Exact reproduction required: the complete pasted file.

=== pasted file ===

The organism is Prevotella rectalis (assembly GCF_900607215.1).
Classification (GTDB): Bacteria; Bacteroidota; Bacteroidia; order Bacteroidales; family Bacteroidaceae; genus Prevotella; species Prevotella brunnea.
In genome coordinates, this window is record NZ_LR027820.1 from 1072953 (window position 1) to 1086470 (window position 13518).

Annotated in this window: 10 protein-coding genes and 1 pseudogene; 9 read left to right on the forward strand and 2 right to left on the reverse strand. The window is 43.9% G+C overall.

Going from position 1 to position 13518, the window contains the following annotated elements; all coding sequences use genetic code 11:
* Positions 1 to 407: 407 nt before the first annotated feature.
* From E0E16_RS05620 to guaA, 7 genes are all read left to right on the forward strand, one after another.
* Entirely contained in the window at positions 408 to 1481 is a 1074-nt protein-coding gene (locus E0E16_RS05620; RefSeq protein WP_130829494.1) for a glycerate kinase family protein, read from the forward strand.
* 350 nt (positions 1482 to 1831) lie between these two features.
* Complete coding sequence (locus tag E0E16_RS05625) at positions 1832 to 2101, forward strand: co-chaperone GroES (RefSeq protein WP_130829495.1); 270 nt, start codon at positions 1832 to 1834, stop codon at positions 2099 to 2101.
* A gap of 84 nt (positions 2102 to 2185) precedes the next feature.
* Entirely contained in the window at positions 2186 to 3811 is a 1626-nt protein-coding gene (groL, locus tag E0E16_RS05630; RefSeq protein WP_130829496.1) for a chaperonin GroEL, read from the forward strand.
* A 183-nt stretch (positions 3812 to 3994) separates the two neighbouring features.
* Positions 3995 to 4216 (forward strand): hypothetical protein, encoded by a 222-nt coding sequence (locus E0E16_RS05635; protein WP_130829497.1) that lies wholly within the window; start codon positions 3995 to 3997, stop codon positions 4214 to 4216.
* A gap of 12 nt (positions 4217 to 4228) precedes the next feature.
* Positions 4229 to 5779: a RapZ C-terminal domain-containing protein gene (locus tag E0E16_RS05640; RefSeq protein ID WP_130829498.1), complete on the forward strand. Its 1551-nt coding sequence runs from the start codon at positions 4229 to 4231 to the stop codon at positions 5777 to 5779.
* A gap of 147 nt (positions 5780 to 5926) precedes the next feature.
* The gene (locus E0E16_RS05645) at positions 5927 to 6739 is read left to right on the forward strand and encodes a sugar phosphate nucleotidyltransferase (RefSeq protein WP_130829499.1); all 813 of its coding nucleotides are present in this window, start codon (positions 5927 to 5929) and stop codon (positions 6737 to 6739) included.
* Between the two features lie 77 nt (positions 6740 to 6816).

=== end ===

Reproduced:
The organism is Prevotella rectalis (assembly GCF_900607215.1).
Classification (GTDB): Bacteria; Bacteroidota; Bacteroidia; order Bacteroidales; family Bacteroidaceae; genus Prevotella; species Prevotella brunnea.
In genome coordinates, this window is record NZ_LR027820.1 from 1072953 (window position 1) to 1086470 (window position 13518).

Annotated in this window: 10 protein-coding genes and 1 pseudogene; 9 read left to right on the forward strand and 2 right to left on the reverse strand. The window is 43.9% G+C overall.

Going from position 1 to position 13518, the window contains the following annotated elements; all coding sequences use genetic code 11:
* Positions 1 to 407: 407 nt before the first annotated feature.
* From E0E16_RS05620 to guaA, 7 genes are all read left to right on the forward strand, one after another.
* Entirely contained in the window at positions 408 to 1481 is a 1074-nt protein-coding gene (locus E0E16_RS05620; RefSeq protein WP_130829494.1) for a glycerate kinase family protein, read from the forward strand.
* 350 nt (positions 1482 to 1831) lie between these two features.
* Complete coding sequence (locus tag E0E16_RS05625) at positions 1832 to 2101, forward strand: co-chaperone GroES (RefSeq protein WP_130829495.1); 270 nt, start codon at positions 1832 to 1834, stop codon at positions 2099 to 2101.
* A gap of 84 nt (positions 2102 to 2185) precedes the next feature.
* Entirely contained in the window at positions 2186 to 3811 is a 1626-nt protein-coding gene (groL, locus tag E0E16_RS05630; RefSeq protein WP_130829496.1) for a chaperonin GroEL, read from the forward strand.
* A 183-nt stretch (positions 3812 to 3994) separates the two neighbouring features.
* Positions 3995 to 4216 (forward strand): hypothetical protein, encoded by a 222-nt coding sequence (locus E0E16_RS05635; protein WP_130829497.1) that lies wholly within the window; start codon positions 3995 to 3997, stop codon positions 4214 to 4216.
* A gap of 12 nt (positions 4217 to 4228) precedes the next feature.
* Positions 4229 to 5779: a RapZ C-terminal domain-containing protein gene (locus tag E0E16_RS05640; RefSeq protein ID WP_130829498.1), complete on the forward strand. Its 1551-nt coding sequence runs from the start codon at positions 4229 to 4231 to the stop codon at positions 5777 to 5779.
* A gap of 147 nt (positions 5780 to 5926) precedes the next feature.
* The gene (locus E0E16_RS05645) at positions 5927 to 6739 is read left to right on the forward strand and encodes a sugar phosphate nucleotidyltransferase (RefSeq protein WP_130829499.1); all 813 of its coding nucleotides are present in this window, start codon (positions 5927 to 5929) and stop codon (positions 6737 to 6739) included.
* Between the two features lie 77 nt (positions 6740 to 6816).